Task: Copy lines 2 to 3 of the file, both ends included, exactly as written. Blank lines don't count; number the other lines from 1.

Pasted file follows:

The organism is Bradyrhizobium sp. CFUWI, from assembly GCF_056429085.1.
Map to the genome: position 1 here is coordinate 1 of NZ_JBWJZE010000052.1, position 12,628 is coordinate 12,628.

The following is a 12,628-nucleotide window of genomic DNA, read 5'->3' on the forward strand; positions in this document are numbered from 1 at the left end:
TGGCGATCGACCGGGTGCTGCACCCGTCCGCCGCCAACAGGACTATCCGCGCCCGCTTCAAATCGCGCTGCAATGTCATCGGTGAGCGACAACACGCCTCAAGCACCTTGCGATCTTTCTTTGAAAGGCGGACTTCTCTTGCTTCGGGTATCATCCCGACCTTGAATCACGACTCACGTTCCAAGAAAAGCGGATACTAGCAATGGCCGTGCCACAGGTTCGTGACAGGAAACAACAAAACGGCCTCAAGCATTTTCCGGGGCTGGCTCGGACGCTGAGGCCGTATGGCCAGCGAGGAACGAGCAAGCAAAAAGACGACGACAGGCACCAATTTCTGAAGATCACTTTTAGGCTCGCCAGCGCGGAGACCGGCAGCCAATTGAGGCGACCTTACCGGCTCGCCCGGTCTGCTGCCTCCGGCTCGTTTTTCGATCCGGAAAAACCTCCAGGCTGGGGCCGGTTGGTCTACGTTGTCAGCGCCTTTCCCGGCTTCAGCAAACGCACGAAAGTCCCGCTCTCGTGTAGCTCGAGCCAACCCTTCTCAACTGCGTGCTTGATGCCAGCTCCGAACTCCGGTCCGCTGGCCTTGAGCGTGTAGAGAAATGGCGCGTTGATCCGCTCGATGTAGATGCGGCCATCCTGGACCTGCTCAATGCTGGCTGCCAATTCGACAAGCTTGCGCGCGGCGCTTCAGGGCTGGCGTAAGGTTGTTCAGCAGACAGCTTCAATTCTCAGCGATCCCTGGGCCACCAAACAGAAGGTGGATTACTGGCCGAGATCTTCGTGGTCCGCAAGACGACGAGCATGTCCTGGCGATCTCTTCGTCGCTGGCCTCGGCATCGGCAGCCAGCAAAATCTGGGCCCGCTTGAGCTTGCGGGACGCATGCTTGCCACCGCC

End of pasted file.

Map to the genome: position 1 here is coordinate 1 of NZ_JBWJZE010000052.1, position 12,628 is coordinate 12,628.

The following is a 12,628-nucleotide window of genomic DNA, read 5'->3' on the forward strand; positions in this document are numbered from 1 at the left end: